July 4, 2023: This week’s editorials from Ohio newspapers


By The Associated Press

Cleveland Plain Dealer. June 29, 2023.

Editorial: Householder: Broken Government – racketeering sentencings underscore why Issue 1 to stifle citizens’ anti-corruption powers has to fail

Former House Speaker Larry Householder, once among Ohio’s most powerful politicians, could be sentenced to up to 20 years in prison tomorrow for his central role in the FirstEnergy/House Bill 6 bribery and racketeering scandal. It’s the largest instance of public corruption in 220 years of Ohio statehood.

Given Householder’s age — he’s 64 — a 20-year sentence could amount to life imprisonment. But in tempering justice with mercy, the sentence U.S. District Judge Timothy S. Black metes out should send a clear and unmistakable message that public corruption in Ohio, from the Statehouse on down, must stop. Now.

Still, the sentencing of Householder and of co-conspirator Matt Borges, former head of the Ohio Republican Party, who will be sentenced Friday — and who also faces up to 20 years, although prosecutors have asked for five to eight — is not all that’s at stake in this case.

Not by a long shot.

If not for the federal investigation, the vast HB 6 skein of interlocked political conspiracies, bribes, dirty tricks and dark-money groups would likely never have been uncovered — or the hidden sources of more than $60 million in dark-money bribes.

In a four-step scheme, Householder first got Republican allies elected to the Ohio House; got them to elect him speaker, then got HB 6 passed — those last two, be it noted, with the help of votes from Ohio House and state Senate Democrats — then warded off a bid by voter-petitioners to overturn HB 6 in a statewide referendum. All with the covert help of Akron-based FirstEnergy and dark money.

The apparent ease with which all that was done has to change. Our editorial series looking at the exposed, overlapping flaws in Ohio utility regulations, campaign laws, lobbying disclosure requirements, and dark money loopholes is titled, “Householder: Broken Government.” Transparency in government equates to empowerment of the people.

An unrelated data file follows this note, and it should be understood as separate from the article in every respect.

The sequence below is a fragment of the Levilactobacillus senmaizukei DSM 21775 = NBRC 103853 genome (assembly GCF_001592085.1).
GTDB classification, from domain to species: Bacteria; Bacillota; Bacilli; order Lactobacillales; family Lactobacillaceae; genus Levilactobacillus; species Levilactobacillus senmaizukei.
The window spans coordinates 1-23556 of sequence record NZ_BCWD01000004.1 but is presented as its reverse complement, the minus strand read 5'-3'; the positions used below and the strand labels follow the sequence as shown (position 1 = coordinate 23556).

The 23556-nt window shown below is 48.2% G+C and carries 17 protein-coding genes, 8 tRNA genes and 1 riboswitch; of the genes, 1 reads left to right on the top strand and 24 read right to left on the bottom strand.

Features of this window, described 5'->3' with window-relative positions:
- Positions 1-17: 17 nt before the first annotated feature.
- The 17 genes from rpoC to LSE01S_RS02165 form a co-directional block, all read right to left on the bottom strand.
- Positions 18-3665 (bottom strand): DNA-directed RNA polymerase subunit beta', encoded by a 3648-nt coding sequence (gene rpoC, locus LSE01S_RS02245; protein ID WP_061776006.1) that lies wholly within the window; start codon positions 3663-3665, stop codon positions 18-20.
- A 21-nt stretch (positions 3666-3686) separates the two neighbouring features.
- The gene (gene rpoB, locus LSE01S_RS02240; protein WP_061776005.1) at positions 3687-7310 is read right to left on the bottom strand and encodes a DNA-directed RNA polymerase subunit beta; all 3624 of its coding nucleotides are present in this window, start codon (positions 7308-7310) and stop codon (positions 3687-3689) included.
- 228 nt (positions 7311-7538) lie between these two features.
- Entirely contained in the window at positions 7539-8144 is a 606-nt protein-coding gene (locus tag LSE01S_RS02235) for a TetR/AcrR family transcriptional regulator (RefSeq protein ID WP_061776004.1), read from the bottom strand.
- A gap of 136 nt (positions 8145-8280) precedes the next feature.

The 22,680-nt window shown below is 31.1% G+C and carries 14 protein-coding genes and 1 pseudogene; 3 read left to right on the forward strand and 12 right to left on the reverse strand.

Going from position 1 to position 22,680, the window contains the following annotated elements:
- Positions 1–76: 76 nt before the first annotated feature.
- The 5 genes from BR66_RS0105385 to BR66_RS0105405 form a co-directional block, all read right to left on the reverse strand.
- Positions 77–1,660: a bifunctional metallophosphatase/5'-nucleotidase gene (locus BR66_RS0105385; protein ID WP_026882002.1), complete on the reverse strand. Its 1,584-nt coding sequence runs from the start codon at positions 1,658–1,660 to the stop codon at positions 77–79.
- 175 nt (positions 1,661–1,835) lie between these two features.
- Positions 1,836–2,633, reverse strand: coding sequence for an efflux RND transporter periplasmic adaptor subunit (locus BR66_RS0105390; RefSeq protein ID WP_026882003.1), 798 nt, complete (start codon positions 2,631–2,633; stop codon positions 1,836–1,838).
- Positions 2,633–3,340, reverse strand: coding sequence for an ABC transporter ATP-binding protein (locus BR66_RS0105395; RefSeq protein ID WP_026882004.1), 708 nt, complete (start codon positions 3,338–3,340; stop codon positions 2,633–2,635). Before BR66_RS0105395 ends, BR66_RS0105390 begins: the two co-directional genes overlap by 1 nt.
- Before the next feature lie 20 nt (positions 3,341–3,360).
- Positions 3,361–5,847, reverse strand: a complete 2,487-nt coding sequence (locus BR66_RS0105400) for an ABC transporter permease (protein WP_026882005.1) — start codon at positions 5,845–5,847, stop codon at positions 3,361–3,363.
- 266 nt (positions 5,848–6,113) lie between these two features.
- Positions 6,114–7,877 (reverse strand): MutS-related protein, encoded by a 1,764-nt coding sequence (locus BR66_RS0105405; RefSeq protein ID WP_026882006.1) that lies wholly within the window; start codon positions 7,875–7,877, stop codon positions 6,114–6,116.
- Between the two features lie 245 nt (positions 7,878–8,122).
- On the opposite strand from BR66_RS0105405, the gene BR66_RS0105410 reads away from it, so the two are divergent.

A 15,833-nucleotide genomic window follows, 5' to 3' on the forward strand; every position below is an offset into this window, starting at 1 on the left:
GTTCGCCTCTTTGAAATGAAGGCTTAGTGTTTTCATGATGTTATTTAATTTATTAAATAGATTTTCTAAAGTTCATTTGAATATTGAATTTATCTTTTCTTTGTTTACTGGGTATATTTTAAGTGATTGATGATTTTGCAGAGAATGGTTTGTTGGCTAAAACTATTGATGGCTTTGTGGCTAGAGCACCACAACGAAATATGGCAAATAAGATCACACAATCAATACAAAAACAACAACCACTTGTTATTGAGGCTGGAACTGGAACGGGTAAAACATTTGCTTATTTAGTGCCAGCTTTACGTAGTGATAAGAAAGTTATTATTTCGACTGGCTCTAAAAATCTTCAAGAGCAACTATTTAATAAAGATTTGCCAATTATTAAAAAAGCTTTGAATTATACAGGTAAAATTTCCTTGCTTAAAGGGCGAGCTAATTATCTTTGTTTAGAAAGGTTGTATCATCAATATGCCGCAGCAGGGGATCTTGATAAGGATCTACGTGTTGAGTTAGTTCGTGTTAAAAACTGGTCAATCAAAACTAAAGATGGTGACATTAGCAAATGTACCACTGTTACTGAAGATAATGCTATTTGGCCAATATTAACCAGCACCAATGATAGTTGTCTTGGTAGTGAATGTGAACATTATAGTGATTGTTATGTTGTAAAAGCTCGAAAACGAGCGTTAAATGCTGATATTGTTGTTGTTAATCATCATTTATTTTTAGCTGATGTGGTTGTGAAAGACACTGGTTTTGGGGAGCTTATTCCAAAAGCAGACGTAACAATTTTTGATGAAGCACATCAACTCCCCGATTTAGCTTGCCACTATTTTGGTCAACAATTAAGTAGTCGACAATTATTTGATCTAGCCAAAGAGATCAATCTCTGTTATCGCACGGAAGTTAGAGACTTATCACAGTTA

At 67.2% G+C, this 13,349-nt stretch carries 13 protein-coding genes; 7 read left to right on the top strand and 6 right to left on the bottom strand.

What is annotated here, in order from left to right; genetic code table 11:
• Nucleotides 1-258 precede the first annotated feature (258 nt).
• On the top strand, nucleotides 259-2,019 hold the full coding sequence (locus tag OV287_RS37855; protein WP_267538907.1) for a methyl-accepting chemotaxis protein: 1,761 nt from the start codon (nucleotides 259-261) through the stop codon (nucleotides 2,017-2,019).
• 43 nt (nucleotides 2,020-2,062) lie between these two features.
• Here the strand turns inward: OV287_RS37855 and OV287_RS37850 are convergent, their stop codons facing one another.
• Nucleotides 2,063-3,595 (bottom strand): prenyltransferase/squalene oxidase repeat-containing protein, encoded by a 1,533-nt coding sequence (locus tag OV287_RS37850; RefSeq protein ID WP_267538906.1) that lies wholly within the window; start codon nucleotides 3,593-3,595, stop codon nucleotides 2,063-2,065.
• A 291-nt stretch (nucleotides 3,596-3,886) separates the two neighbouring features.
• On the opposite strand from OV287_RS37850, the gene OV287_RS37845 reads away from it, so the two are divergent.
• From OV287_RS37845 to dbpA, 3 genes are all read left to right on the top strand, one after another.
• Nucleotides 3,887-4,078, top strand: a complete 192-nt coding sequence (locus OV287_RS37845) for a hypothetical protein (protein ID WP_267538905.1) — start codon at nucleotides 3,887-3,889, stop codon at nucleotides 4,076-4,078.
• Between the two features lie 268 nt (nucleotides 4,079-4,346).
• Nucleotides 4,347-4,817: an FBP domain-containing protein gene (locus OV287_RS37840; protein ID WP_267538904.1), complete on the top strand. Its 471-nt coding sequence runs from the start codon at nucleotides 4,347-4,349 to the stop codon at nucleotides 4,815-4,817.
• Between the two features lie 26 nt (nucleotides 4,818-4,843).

Yet, also empowering Ohioans are constitutional provisions adopted more than a century ago to ensure that citizens themselves can act as a brake on Statehouse corruption.

That 1912 Constitution gives Ohio citizens the power to initiate and adopt constitutional amendments by reasonable signature-gathering rules and a simple majority vote. The aim then: to thwart the legislative inbreeding, pay-to-play cabals and disdain for what the public wants or needs that has today been at the root of the Householder/FirstEnergy/HB 6 scandal.

It is truly ironic that, a month and a half after Householder and Borges are to be sentenced, Ohioans will go to the polls for an Aug. 8 special election greased by political insiders who seek to degrade that very citizen-initiated constitutional amendment power.

Misleading and biased ballot language tries to hide Issue 1’s true purpose. But make no mistake: There is a straight line from a Statehouse where the HB 6 dodges that allowed special-interest money to prevail are still at play to Issue 1 on the Aug. 8 ballot, seeking to stifle citizens’ ability to counter a corrupt General Assembly.

Any fair-minded assessment of what Householder, Borges and their co-conspirators wrought must take note of the many involved individuals never charged in the case, many of them still holding positions of power. As cleveland.com’s Jake Zuckerman noted in a recent overview, Householder and Borges were found guilty of racketeering conspiracy for taking bribes that no one was indicted for paying.

Three other men and the dark-money group Generation Now also were indicted in the case; two men pleaded guilty and have yet to be sentenced; a third died by suicide. Generation Now also pleaded guilty.

At this stage, none of the utility officials who apparently authorized FirstEnergy’s funding of the HB 6 scandal has been charged with any wrongdoing. In a deferred prosecution agreement, as part of which it agreed to pay a $230 million penalty, FirstEnergy admitted bribing the onetime chair of the Public Utilities Commission of Ohio, Sam Randazzo. Randazzo, appointed by Gov. Mike DeWine, denies wrongdoing and hasn’t been charged with any.

It appears that the federal investigation is continuing, and it should — root and branch. Federal investigators need to follow the trail wherever it leads, inside or outside the Statehouse.

Meanwhile, voters should prioritize voting “no” on the Aug. 8 ballot, to defend their 111-year-old citizen constitutional amendment powers. And the General Assembly needs to show the courage to toughen Ohio’s lobbying-disclosure and campaign-finance laws. Otherwise, there could well be another affair like HB 6, and another, and another, to further trash Ohio’s reputation and embarrass its people.


Toledo Blade. June 30, 2023.